Marlboro College

News Embodied Learning Symposium Brings Together Artists, Educators and Healers

Marlboro, VT -- (March 17, 2011) -- Marlboro College invites the public to a participatory symposium exploring the concept of Embodied Learning, April 6-10 in the Serkin Center.

Organized by professor of Asian Studies Seth Harter, the five-day symposium features leading scholars and practitioners of Embodied Learning discussing and presenting work informed by the concept. Marlboro College faculty and students will also discuss how they have integrated Embodied Learning into disciplines as varied as anthropology, dance, psychology and linguistics.

"Embodied Learning offers exciting possibilities, particularly for educators, artists, students and healers," says Harter."The approach transcends our society's commonly-held notion that a person's mind is cultivated independently from their physical form or surroundings. The symposium will explore how learning takes place at the neurological level, as well as how learning is impacted by the culture and language of a group and the feelings and experiences of the individual."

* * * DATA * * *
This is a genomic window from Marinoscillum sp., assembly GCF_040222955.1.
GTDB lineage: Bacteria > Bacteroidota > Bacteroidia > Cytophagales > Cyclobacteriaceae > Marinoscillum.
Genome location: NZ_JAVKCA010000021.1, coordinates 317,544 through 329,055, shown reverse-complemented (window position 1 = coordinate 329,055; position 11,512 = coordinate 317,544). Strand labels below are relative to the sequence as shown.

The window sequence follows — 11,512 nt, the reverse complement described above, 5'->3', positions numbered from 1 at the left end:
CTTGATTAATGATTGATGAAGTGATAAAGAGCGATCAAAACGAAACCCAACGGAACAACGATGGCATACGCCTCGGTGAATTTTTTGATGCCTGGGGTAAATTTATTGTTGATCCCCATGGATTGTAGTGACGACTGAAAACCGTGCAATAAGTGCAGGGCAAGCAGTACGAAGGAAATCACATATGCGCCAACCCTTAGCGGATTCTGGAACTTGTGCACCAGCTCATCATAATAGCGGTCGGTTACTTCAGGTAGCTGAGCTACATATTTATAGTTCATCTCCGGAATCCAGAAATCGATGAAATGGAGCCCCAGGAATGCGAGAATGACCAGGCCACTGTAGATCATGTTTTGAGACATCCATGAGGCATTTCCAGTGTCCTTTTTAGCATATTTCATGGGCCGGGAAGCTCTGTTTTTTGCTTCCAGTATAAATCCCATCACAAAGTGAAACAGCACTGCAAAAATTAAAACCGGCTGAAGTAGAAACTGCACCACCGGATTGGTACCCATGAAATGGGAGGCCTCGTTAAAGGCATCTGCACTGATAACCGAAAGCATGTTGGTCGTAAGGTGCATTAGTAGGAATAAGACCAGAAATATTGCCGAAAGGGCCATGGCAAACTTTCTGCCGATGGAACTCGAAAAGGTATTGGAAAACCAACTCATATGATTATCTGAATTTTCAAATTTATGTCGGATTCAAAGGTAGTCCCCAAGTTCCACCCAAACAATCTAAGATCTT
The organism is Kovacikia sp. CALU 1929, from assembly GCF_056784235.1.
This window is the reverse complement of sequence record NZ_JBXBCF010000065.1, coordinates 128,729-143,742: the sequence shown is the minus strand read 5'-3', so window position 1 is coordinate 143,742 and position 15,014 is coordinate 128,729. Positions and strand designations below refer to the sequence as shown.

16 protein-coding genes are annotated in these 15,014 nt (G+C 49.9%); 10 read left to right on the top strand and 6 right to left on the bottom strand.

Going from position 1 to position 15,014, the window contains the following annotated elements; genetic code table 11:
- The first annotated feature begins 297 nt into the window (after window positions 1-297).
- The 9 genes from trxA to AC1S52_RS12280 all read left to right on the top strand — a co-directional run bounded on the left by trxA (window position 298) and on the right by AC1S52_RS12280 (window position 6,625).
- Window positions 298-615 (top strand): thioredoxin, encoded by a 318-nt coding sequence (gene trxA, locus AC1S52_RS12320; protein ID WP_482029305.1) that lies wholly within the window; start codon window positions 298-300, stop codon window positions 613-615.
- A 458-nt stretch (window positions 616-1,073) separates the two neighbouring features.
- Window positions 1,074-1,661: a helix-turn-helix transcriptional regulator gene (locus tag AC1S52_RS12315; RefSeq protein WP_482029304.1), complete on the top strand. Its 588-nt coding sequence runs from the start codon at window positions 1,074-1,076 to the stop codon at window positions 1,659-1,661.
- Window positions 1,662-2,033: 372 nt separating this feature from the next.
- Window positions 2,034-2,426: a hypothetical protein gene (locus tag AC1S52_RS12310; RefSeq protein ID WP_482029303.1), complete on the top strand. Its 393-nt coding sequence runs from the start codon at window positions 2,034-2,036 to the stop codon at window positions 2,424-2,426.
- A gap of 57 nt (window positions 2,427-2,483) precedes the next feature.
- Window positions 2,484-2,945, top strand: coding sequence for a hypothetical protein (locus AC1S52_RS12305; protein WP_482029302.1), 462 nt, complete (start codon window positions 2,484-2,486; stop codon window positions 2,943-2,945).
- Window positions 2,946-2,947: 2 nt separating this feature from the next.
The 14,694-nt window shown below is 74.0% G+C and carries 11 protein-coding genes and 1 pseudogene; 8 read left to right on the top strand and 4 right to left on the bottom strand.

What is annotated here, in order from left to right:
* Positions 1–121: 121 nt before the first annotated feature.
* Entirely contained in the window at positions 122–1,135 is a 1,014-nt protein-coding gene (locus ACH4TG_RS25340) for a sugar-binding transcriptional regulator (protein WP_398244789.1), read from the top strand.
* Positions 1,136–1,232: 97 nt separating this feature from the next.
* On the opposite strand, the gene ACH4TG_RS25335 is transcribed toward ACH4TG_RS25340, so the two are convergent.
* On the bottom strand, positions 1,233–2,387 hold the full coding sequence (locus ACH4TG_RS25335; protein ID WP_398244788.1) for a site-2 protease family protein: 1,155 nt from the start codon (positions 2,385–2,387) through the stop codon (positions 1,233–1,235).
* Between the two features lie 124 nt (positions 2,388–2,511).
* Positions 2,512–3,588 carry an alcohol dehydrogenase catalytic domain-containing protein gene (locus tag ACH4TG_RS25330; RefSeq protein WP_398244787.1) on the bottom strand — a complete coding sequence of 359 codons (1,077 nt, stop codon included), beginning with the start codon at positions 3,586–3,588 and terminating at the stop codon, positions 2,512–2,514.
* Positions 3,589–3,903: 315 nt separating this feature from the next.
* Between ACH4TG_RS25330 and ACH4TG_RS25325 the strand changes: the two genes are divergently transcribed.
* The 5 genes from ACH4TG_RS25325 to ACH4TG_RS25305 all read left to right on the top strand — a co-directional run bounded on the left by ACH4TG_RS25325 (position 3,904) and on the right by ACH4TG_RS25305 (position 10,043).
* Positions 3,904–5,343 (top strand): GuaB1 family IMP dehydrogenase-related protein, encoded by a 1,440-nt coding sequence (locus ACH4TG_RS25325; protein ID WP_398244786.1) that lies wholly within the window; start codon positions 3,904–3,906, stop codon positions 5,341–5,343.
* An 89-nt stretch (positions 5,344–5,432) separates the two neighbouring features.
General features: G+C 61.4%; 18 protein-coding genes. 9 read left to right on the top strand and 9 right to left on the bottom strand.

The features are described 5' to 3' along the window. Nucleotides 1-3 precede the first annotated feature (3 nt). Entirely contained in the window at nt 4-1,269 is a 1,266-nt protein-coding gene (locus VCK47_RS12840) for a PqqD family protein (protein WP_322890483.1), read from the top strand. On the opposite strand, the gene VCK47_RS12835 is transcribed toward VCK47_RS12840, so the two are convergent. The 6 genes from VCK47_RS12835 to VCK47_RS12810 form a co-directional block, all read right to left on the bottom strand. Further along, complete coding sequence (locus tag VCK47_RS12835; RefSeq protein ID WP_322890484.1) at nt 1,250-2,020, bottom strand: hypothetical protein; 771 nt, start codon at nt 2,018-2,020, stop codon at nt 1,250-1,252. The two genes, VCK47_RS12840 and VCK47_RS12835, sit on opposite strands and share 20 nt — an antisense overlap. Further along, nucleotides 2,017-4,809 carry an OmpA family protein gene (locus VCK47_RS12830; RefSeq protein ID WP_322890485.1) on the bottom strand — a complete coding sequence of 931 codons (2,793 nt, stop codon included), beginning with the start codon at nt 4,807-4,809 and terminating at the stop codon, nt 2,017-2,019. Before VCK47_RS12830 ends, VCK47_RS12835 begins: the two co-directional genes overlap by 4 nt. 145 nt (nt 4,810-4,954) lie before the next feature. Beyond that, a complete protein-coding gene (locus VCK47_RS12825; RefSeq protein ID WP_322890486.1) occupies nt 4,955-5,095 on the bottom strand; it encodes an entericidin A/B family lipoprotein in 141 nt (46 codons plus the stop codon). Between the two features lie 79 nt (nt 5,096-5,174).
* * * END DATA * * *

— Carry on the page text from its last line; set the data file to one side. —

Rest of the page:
Open classes in tai-chi, improvisational movement and West-African dance blend with discussions of Daoism, poetry, history, gender identity and public health, among other topics. Light refreshments will be provided each day as well as lunch and dinner vouchers for participants attending multiple sessions.

A schedule and more information about presenters are available at www.marlboro.edu/el.

The Embodied Learning Symposium is co-presented by Vermont Performance Lab and made possible by the Freeman Foundation for Undergraduate Asian Studies Initiative II. For more information, contact the Marlboro College public relations office at 802-251-7644 or pr@marlboro.edu. Photos available upon request.

For over 60 years, Marlboro College has offered undergraduate education in the liberal arts and, since 1997, master's degree programs for working adults in the areas of educational technology, internet technologies, health care administration and an MBA in Managing for Sustainability. Its 330 undergraduate students enjoy an 8:1 student-faculty ratio, a voice in governing the community and individualized courses of study on a 300-acre campus in the hills of southern Vermont.

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